There is a slim chance that Paul Spyros Sarbanes, the United States senator for Maryland, could find the Canary Wharf offices of Littlejohn Frazer.
He is married to an English woman who hails from Brighton, and he studied at Oxford University (as well as, impressively, Princeton and Harvard).
So England is not such a foreign country for America’s longest serving senator. And if he did ever go to Canary Wharf, he is assured of a warm welcome.
Because, as one of the authors of the controversial Sarbanes-Oxley Act, the senator is seen as a major reason why new business is being picked up by the firm.
‘We are picking up some business from quite big entities which would never have used a non-Big Four auditor before,’ says Neil Coulson, a partner in Littlejohn Frazer’s financial services division. ‘People are opening their eyes up to the opportunities.’
These opportunities include auditing work from a US insurance company whose parent auditor in the US is a Big Four firm.
Coulson says this is not the only example: ‘There is a lot of potential there. People are not just extending contracts to existing auditors all the time.’
The potential seems best suited to firms such as Coulson’s.
A mid-tier firm with a turnover of around £100m and 150 staff, Littlejohn Frazer is the kind of firm that is best placed to scout for work under the new climate brought about by Sarbanes-Oxley.
Introduced to the US in July 2002, the Act was an attempt by Washington to restore investor confidence and underwrite the integrity of the financial services in a market whose confidence had been badly shaken by the scandals involving Enron and WorldCom.
As with most things done in the US, its reach extended far beyond its own boundaries and is now being felt over here, even though the UK does not have its own Sarbanes-Oxley.
‘Sarbanes-Oxley has become a very immediate thing,’ says Coulson. ‘We are seeing that coming through, particularly from those American clients trying to apply what they have learnt in the US on a global basis. We are seeing companies having to react to (Sarbanes-Oxley).’
The most obvious impact on the accountancy profession was the mandatory audit partner rotation put into place by the Act.
It also sharply put into focus the relationship between companies and their accountancy firms and non-audit services.
By bringing the Act into law, Sarbanes-Oxley formalised the long-held theoretical notions of corporate governance into something very real indeed.
It said to the City, the financial services industry, rating agencies and the public that not only was there a need to put various houses in order, but also that something would actually be done.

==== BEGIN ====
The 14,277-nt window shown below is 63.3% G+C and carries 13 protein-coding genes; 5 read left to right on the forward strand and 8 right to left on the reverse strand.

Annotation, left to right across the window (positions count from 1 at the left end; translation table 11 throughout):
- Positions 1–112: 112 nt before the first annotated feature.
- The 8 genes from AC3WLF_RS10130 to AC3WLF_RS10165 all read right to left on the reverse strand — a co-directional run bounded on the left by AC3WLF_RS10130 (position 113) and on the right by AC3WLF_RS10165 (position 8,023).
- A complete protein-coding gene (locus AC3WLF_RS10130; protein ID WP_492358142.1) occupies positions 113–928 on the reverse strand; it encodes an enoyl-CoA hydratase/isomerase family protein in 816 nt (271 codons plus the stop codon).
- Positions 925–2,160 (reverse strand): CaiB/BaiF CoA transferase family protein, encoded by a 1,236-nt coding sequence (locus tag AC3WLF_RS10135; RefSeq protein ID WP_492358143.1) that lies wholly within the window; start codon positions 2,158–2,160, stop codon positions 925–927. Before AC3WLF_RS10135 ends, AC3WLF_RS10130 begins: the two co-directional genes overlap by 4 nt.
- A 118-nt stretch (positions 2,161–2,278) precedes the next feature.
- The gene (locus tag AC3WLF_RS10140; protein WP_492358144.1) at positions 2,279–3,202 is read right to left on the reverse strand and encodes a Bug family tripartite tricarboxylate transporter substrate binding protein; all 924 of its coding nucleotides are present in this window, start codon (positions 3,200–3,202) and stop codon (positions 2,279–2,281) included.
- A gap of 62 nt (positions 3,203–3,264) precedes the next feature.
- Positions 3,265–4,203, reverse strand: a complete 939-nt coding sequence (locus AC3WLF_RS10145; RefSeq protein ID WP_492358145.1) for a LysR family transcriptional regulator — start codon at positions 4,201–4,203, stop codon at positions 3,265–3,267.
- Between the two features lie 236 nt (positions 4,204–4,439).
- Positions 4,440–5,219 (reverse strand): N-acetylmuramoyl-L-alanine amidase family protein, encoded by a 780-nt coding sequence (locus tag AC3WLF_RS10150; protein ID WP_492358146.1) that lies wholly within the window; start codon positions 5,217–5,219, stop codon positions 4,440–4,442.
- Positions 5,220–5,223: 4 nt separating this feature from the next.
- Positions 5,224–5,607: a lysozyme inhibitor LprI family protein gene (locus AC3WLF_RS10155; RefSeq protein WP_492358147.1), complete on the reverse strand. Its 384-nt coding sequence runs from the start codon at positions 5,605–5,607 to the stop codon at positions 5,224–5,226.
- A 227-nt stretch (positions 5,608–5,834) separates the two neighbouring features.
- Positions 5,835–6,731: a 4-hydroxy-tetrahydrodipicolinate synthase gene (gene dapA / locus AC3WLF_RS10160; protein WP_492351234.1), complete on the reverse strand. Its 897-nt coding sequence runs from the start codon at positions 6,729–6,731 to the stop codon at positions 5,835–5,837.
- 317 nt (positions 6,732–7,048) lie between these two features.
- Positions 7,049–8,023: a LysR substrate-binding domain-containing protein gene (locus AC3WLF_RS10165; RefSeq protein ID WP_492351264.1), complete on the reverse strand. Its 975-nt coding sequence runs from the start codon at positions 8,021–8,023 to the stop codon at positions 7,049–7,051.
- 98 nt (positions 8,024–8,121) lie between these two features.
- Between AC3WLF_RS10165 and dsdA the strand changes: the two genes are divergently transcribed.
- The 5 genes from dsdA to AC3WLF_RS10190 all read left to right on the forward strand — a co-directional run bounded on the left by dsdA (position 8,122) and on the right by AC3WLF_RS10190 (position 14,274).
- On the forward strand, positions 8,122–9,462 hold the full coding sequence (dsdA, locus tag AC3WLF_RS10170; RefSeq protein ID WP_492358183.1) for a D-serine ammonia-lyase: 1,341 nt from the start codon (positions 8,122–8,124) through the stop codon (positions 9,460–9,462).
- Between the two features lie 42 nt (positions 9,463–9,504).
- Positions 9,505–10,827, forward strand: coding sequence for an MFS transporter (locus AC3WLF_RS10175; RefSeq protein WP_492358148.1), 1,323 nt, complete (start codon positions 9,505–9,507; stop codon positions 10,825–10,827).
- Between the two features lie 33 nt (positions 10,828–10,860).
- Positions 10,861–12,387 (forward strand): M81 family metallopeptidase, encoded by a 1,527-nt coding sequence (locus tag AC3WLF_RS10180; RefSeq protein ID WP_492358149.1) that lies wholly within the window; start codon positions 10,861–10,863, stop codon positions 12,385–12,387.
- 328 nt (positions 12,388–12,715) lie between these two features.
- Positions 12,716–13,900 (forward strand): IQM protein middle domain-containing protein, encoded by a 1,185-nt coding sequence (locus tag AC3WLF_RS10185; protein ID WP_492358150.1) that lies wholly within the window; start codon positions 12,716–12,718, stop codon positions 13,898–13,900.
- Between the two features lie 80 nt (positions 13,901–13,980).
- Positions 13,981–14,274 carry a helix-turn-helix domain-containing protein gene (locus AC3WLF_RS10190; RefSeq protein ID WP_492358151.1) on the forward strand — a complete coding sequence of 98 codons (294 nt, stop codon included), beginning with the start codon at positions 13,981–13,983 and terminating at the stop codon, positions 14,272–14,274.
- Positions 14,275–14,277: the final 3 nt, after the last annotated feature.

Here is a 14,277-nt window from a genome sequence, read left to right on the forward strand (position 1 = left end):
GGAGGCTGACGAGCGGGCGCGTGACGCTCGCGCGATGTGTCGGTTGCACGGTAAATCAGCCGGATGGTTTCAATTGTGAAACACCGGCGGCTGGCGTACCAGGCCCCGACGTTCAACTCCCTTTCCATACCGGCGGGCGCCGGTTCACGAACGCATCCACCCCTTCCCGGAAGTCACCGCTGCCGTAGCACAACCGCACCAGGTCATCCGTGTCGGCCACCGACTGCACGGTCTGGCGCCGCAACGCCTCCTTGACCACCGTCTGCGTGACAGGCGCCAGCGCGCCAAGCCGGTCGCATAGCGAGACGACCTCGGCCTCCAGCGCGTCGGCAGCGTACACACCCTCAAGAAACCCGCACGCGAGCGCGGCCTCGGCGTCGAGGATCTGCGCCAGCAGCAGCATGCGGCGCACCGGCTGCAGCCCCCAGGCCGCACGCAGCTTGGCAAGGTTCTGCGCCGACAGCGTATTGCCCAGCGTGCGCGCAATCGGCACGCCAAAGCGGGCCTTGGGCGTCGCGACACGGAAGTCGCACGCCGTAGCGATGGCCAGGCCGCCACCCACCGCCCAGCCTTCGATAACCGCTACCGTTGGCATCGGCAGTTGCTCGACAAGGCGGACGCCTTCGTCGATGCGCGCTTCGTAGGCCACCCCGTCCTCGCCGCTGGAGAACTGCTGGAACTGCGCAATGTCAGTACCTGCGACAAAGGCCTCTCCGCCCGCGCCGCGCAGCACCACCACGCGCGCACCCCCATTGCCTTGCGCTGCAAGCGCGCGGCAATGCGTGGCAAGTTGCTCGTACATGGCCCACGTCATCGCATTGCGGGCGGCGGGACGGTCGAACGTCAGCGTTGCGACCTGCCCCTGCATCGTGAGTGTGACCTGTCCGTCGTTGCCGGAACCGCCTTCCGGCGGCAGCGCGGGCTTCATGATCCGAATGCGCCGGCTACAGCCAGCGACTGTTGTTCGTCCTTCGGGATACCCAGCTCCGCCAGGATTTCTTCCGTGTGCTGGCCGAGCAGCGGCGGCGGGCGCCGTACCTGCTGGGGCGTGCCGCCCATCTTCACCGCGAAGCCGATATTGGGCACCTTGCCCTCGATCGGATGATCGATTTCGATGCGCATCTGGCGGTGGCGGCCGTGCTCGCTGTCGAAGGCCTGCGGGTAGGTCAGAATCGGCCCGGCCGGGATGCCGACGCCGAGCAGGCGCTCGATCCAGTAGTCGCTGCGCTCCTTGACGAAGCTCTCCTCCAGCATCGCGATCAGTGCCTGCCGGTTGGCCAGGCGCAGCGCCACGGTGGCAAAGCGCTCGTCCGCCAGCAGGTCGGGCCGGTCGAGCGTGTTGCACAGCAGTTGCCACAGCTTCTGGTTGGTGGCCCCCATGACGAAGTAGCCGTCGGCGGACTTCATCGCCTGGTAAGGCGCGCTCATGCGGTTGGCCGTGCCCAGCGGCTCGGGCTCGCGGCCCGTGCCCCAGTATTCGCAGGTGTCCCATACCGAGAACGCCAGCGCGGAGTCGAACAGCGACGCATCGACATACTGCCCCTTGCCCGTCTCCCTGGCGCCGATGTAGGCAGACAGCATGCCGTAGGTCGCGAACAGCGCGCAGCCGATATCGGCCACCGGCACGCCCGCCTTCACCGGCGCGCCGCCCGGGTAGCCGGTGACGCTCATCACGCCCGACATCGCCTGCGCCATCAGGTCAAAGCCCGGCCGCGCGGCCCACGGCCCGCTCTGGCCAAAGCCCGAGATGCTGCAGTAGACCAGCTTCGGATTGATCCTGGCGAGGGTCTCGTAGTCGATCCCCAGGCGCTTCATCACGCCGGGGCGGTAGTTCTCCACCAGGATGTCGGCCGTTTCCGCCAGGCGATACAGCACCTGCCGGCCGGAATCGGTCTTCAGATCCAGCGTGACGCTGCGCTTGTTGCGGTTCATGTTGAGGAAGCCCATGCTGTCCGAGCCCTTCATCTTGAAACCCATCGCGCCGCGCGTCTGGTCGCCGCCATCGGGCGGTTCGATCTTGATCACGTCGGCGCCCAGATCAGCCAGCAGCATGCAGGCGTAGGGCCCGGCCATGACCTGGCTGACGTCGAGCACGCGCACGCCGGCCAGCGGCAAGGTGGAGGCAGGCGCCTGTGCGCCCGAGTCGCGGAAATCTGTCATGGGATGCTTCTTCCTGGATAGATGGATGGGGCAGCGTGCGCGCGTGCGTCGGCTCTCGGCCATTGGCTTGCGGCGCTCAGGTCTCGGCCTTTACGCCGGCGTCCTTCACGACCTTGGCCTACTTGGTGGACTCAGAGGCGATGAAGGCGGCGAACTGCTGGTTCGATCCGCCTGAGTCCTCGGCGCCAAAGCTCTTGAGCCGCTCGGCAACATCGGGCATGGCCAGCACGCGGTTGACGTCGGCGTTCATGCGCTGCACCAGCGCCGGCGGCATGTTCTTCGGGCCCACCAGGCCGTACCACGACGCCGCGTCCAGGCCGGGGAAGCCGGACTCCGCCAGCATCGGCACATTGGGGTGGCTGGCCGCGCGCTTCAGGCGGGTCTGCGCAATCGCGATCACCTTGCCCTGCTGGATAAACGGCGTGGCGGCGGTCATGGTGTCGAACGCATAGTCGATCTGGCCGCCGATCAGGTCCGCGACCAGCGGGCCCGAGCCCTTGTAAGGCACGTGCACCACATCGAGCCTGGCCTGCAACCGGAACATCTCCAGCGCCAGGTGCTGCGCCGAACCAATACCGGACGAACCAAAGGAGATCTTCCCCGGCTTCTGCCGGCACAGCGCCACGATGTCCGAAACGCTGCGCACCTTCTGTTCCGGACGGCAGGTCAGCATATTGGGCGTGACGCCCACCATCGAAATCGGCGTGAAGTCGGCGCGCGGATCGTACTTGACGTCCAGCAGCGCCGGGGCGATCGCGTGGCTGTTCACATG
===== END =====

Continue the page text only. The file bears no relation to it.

And many companies are undertaking this work themselves.
‘People want to make sure they are doing things in the right way. Is it right for auditors to be doing all kinds of work for you? I think it is at least overdue for people to become more open-minded.’
And much to the chagrin of some, the Act actually has teeth – and, even worse, these have been used to bite.
Most notably it was used to block the £14m compensation payment to a former boss of media group Vivendi Universal Jean Marie Messier.
But once the immediate media focus went, would there really be any point to Sarbanes-Oxley?
The answer seems to be yes, and it is working in ways not entirely predicted when it was introduced last year.
PricewaterhouseCoopers is one firm to feel its impact.
The firm’s chief executive Sam DiPiazza recently revealed that PWC has seen a large drop in the amount of US tax work it carries out.
Giving evidence to a Senate banking committee, he claimed that PwC had, in little more than 12 months, lost 20% of its tax work and further losses seemed inevitable.
‘Our tax practice has experienced a significant decrease in demand for these services from our SEC audit clients. There seems to be a continuing drumbeat that auditors which provide tax services to audit clients are not independent,’ he said.
Over at Deloitte, the impact has been felt as well.
Chief executive James Quigley said recently: ‘We may not like every last provision of Sarbanes-Oxley, but if it works, then it’s a success.’
However, he warned against further regulation which ‘would be a mistake’.
‘Now is not the time to complicate the environment,’ he said. Their own research also found that the new rules were having an impact.
Deloitte said a survey of 66 corporations shows that audit committees are meeting more often, with 39 companies saying their committees met more than six times a year since the Act was passed – up on the previous year – and that meetings were lasting longer.
It is the Big Four in particular that the focus of Sarbanes-Oxley most obviously falls on.
The biggest are the most obvious to be challenged under new rules that preach the gospel of financial transparency.
The relationship between some of the bigger accounting firms and some of their clients has long been the subject of muttering in some corners.
But it is not only the biggest companies that are feeling the pinch of Sarbanes-Oxley. The smaller firms are finding the extra requirements, particularly financial, of complying with the Act also difficult.
This is why this combination of factors could leave the mid-tier the most likely to benefit from the new changes.
‘It is a combination of things,’ says Coulson. ‘People are becoming more aware that it may not be appropriate to hand over work to their own auditors.’
He definitely feels the potential is there for more business to be picked up from the fall-out from Sarbanes-Oxley.
‘In some ways, it is driving the more cost effective to us from the larger firms,’ he says.
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